The DC Super Hero Girls line consists of Supergirl, Wonder Woman, Batgirl, Bumble Bee, Harley Quinn and Poison Ivy and is exclusive to Target and much to their credit it has been treated with the respect that it deserves. The toys didn’t get banished to some side aisle or wedged in between the Star Wars and Ninja Turtle stuff and better yet they did not get stuck next to all of the other “girl toys”. They got their own endcap smack dab in the middle of the toy section, facing gaming, so prime real estate. I was happy to see Target taking this so seriously, because if this succeeds (and I am confident it will) it will only open the floodgates for future toy lines like this and make it easier for my girls to find toys they can identify with.
The moment Target released them, my wife and I began hording the 12″ action doll toys for our daughter Lorelei’s upcoming 6th birthday. We couldn’t buy her the Batgirl she wanted and hide it for a month, and then give the other two girls new toys. So we tucked all of them in the back of our closet and waited till we were able to give them to all of them at once. During that time I had been speaking with some of the representatives behind the DC Super Hero Girls cartoon, which was released today on Boomerang, and told them the shortened version of our story.
A few days later Mattel sent each of my girls over one of the dolls, so the cat was out of the bag and we would have to find some other toys for Lorelei’s birthday next month. Which was fine because I don’t know if I could have waited that long to give them to my kids. They divvied up the Batgirl, Supergirl and Wonder Woman that was sent over and could barely contain their excitement as I forced them to wait till I could drag my camera out and take pictures before they tore into the boxes. Much like a drug dealer, this first taste was free and I headed over to target to get the other 3 dolls. Poison Ivy, Bumblebee, then we had to order Harley Quinn online but received her within a couple of days.
Not only are they celebrating girls but they are also celebrating ethnic diversity. Not only are a couple of the dolls of different races by the shade of their skin, but small alterations in the facial features were made so that they more closely represent the ethnicity they are part of. It was nice to see dolls of color that were just spit out of the same mold as their caucasian cousins then colored darker. My children are mixed ethnically, their friends are a huge mix of ethnicities and it only makes sense that what they play with also represents the reality of their world.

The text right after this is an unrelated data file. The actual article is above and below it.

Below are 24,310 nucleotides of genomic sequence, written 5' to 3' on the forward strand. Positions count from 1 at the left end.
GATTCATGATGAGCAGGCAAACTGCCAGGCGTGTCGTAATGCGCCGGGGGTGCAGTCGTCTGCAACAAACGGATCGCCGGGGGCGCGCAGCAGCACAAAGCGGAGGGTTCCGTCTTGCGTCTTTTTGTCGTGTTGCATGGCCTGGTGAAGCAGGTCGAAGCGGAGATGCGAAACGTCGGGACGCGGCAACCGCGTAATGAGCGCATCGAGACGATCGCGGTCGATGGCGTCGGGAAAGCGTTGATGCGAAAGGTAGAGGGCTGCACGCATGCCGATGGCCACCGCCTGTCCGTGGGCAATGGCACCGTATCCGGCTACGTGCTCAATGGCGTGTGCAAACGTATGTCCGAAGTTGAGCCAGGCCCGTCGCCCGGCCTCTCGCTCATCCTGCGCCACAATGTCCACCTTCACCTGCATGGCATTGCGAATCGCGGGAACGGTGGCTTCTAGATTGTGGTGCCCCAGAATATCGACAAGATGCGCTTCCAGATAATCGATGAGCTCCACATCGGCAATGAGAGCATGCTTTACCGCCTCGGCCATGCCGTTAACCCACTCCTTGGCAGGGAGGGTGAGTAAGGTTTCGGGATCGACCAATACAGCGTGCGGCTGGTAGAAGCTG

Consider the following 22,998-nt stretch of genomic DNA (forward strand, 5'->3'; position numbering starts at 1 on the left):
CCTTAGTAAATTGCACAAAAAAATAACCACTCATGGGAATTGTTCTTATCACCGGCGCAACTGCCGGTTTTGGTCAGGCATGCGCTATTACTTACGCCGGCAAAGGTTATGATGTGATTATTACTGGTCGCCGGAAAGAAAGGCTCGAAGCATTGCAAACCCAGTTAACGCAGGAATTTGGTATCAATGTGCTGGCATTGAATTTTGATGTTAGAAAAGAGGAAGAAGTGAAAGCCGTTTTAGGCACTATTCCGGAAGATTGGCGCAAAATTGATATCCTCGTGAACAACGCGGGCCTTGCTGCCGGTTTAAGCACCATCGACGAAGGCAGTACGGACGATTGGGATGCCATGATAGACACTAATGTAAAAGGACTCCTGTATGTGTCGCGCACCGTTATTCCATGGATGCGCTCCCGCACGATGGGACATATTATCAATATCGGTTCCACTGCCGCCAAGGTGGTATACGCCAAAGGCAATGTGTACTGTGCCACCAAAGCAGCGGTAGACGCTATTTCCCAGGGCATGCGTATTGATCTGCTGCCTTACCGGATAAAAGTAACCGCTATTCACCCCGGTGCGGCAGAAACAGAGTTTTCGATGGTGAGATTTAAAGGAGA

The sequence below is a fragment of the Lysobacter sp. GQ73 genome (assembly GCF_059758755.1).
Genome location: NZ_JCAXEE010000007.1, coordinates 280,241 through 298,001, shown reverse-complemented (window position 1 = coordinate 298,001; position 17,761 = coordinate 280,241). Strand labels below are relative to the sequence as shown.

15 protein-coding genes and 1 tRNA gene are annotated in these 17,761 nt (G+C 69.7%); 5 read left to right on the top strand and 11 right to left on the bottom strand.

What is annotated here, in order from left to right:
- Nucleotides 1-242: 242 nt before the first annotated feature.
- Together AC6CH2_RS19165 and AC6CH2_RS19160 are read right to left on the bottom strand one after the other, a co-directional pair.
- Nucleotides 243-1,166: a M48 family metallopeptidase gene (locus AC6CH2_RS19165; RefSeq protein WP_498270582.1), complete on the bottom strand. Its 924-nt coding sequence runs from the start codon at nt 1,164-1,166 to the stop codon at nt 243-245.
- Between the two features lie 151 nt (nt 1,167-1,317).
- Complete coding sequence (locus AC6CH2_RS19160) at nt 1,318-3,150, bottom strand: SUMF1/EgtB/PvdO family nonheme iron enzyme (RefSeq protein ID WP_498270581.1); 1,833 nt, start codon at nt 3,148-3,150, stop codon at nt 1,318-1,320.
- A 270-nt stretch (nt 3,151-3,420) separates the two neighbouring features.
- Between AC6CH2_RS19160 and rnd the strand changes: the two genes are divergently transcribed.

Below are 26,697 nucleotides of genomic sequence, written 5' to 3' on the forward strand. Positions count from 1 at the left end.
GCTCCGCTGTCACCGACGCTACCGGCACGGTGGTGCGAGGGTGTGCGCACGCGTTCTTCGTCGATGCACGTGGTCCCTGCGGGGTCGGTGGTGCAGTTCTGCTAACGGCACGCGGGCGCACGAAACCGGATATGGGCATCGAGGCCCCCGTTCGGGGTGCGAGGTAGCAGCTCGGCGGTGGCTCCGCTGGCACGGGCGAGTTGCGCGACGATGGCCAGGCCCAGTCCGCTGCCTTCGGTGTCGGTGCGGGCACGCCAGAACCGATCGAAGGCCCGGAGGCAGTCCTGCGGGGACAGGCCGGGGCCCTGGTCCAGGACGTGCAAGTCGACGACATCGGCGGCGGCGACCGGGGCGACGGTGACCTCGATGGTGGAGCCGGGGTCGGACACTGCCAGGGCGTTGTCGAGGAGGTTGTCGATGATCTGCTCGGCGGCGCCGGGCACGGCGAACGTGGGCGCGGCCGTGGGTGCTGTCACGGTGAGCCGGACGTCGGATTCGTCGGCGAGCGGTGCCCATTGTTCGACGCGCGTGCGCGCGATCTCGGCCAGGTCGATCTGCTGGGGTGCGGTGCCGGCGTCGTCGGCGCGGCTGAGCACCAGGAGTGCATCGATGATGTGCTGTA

Before I give my take on these dolls I feel it’s best to give the audiences opinion, and they love them. Over the past few days my girls have roll played , slept with them, watched the cartoon with them etc. Now for my take, and I probably like them even more than my daughters. For a doll that is $19.99 I didn’t expect the level of quality that I am seeing in them. For example Batgirl has a bat symbol backpack that is complete with straps and it is removable from the doll. Same for Bumble Bee who’s wings are also her backpack and can be take off. Harley Quinn has a large removable hammer and mask. The masks impressed me a ton, instead of painting them on, Mattel decided to make them separate accessories. Further separating them from other 12″ dolls are the multiple poseable joints. The arms alone have joints at the wrist, elbow and shoulders, while the legs are moveable at the hips and knees.
The 12″ DC Super Hero Girl action dolls were launched along with 6″ inch action figures and array of clothing and accessory kits for your kids to join in the action. We can’t wait to see this product line grow and show that gearing super hero toys towards girls is a smart thing that other manufactures should take notice in.